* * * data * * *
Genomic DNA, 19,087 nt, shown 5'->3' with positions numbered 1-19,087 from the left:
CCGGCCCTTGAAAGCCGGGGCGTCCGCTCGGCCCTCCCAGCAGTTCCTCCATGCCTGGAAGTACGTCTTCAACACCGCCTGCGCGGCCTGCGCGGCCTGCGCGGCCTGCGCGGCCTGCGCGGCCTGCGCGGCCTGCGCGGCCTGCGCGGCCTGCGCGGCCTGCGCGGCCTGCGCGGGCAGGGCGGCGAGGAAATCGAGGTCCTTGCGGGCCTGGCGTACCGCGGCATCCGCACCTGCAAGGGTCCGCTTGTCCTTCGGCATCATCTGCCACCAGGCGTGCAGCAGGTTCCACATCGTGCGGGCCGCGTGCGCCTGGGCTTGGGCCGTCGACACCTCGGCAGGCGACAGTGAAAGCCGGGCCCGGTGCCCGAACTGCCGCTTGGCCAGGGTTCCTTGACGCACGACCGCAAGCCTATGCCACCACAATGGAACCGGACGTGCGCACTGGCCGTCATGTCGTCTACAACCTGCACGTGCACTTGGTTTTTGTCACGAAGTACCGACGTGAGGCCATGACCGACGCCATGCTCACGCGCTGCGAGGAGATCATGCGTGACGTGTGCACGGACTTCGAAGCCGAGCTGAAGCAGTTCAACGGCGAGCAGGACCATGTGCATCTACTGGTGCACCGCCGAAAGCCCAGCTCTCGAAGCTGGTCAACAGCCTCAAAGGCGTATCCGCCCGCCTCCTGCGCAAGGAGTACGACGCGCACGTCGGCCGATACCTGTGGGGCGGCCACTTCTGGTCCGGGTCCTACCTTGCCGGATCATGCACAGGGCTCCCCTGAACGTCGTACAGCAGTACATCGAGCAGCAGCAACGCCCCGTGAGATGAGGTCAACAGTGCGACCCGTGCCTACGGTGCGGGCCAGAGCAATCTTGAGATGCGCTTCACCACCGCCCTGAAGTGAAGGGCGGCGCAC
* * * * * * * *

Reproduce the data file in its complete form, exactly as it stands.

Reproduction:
Genomic DNA, 19,087 nt, shown 5'->3' with positions numbered 1-19,087 from the left:
CCGGCCCTTGAAAGCCGGGGCGTCCGCTCGGCCCTCCCAGCAGTTCCTCCATGCCTGGAAGTACGTCTTCAACACCGCCTGCGCGGCCTGCGCGGCCTGCGCGGCCTGCGCGGCCTGCGCGGCCTGCGCGGCCTGCGCGGCCTGCGCGGCCTGCGCGGCCTGCGCGGCCTGCGCGGGCAGGGCGGCGAGGAAATCGAGGTCCTTGCGGGCCTGGCGTACCGCGGCATCCGCACCTGCAAGGGTCCGCTTGTCCTTCGGCATCATCTGCCACCAGGCGTGCAGCAGGTTCCACATCGTGCGGGCCGCGTGCGCCTGGGCTTGGGCCGTCGACACCTCGGCAGGCGACAGTGAAAGCCGGGCCCGGTGCCCGAACTGCCGCTTGGCCAGGGTTCCTTGACGCACGACCGCAAGCCTATGCCACCACAATGGAACCGGACGTGCGCACTGGCCGTCATGTCGTCTACAACCTGCACGTGCACTTGGTTTTTGTCACGAAGTACCGACGTGAGGCCATGACCGACGCCATGCTCACGCGCTGCGAGGAGATCATGCGTGACGTGTGCACGGACTTCGAAGCCGAGCTGAAGCAGTTCAACGGCGAGCAGGACCATGTGCATCTACTGGTGCACCGCCGAAAGCCCAGCTCTCGAAGCTGGTCAACAGCCTCAAAGGCGTATCCGCCCGCCTCCTGCGCAAGGAGTACGACGCGCACGTCGGCCGATACCTGTGGGGCGGCCACTTCTGGTCCGGGTCCTACCTTGCCGGATCATGCACAGGGCTCCCCTGAACGTCGTACAGCAGTACATCGAGCAGCAGCAACGCCCCGTGAGATGAGGTCAACAGTGCGACCCGTGCCTACGGTGCGGGCCAGAGCAATCTTGAGATGCGCTTCACCACCGCCCTGAAGTGAAGGGCGGCGCAC